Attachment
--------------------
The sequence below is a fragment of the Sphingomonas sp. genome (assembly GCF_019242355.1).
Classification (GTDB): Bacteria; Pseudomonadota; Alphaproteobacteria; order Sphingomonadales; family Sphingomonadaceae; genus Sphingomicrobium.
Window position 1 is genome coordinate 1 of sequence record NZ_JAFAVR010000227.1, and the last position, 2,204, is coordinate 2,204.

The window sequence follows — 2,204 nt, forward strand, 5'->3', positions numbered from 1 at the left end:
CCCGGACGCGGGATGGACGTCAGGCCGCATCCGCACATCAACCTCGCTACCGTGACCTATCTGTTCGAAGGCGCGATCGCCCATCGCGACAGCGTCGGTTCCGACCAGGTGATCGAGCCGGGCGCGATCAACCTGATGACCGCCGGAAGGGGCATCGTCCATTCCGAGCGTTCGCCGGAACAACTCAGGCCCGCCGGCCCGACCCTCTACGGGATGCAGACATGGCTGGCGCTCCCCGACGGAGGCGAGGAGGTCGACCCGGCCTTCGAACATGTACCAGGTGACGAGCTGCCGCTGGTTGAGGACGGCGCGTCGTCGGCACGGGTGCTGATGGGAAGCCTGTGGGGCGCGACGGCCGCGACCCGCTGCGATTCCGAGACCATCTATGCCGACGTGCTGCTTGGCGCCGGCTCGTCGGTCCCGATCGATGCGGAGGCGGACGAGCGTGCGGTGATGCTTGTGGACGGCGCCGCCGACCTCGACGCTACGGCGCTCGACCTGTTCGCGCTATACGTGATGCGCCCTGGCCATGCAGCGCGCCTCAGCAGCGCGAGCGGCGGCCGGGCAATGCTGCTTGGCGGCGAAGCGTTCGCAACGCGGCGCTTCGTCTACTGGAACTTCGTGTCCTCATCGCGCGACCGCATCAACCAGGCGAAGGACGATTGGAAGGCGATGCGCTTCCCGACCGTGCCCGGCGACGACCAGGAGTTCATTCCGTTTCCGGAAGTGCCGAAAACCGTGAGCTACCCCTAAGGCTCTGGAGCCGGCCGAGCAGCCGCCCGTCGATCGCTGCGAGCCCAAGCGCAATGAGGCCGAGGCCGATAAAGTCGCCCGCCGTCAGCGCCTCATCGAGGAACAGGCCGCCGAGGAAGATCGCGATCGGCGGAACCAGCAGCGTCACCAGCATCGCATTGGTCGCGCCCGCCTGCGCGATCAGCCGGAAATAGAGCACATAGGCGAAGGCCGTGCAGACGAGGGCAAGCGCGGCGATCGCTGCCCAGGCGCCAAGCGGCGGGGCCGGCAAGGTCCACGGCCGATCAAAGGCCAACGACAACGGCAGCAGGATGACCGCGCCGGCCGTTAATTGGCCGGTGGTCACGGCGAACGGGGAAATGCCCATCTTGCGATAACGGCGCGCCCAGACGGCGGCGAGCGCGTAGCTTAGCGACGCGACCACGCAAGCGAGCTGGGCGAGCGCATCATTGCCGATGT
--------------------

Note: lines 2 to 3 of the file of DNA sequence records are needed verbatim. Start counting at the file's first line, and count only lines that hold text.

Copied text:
Classification (GTDB): Bacteria; Pseudomonadota; Alphaproteobacteria; order Sphingomonadales; family Sphingomonadaceae; genus Sphingomicrobium.
Window position 1 is genome coordinate 1 of sequence record NZ_JAFAVR010000227.1, and the last position, 2,204, is coordinate 2,204.